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Operational planning

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Title: Operational planning  
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Subject: Operational objective, Military theory, Military operations, Philip Cox (businessman), Planning
Collection: Business Planning, Military Operations
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Operational planning

Operational planning is the process of planning strategic goals and objectives to tactical goals and objectives. It describes milestones, conditions for success and explains how, or what portion of, a strategic plan will be put into operation during a given operational period, in the case of commercial application, a fiscal year or another given budgetary term. An operational plan is the basis for, and justification of an annual operating budget request. Therefore, a five-year strategic plan would typically require five operational plans funded by five operating budgets.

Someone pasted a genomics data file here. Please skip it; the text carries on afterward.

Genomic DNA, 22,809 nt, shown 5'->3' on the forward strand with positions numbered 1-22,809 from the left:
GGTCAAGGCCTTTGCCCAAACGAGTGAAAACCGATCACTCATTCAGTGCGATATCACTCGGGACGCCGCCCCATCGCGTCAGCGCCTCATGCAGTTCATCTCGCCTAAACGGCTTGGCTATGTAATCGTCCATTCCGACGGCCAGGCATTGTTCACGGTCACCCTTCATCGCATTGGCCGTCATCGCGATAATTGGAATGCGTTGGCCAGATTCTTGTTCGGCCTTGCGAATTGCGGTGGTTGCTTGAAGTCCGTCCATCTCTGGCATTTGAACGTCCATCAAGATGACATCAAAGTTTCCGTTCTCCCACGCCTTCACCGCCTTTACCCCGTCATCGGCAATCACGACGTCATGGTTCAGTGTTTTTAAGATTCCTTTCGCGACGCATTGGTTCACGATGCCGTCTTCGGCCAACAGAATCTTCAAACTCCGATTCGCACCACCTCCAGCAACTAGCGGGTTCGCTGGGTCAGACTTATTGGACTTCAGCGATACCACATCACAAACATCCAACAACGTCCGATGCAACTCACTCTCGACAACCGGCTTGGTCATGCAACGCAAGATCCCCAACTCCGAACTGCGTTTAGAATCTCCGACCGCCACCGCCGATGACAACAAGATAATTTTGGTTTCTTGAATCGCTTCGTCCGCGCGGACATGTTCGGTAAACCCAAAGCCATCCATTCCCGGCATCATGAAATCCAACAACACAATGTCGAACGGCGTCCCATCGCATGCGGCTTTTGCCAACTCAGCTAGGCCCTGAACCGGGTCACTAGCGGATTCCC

Operational plans should establish the activities and budgets for each part of the organization for the next 1 – 3 years. They link the strategic plan with the activities the organization will deliver and the resources required to deliver them.

An operational plan draws directly from agency and program strategic plans to describe agency and program missions and goals, program objectives, and program activities. Like a strategic plan, an operational plan addresses four questions:

  • Where are we now?
  • Where do we want to be?
  • How do we get there?
  • How do we measure our progress?

The operations plan is both the first and the last step in preparing an operating budget request. As the first step, the operations plan provides a plan for resource allocation; as the last step, the OP may be modified to reflect policy decisions or financial changes made during the budget development process.

Operational plans should be prepared by the people who will be involved in implementation. There is often a need for significant cross-departmental dialogue as plans created by one part of the organization inevitably have implications for other parts.

Operational plans should contain:

  • clear objectives
  • activities to be delivered
  • quality standards
  • desired outcomes
  • staffing and resource requirements
  • implementation timetables
  • a process for monitoring progress

References

See also

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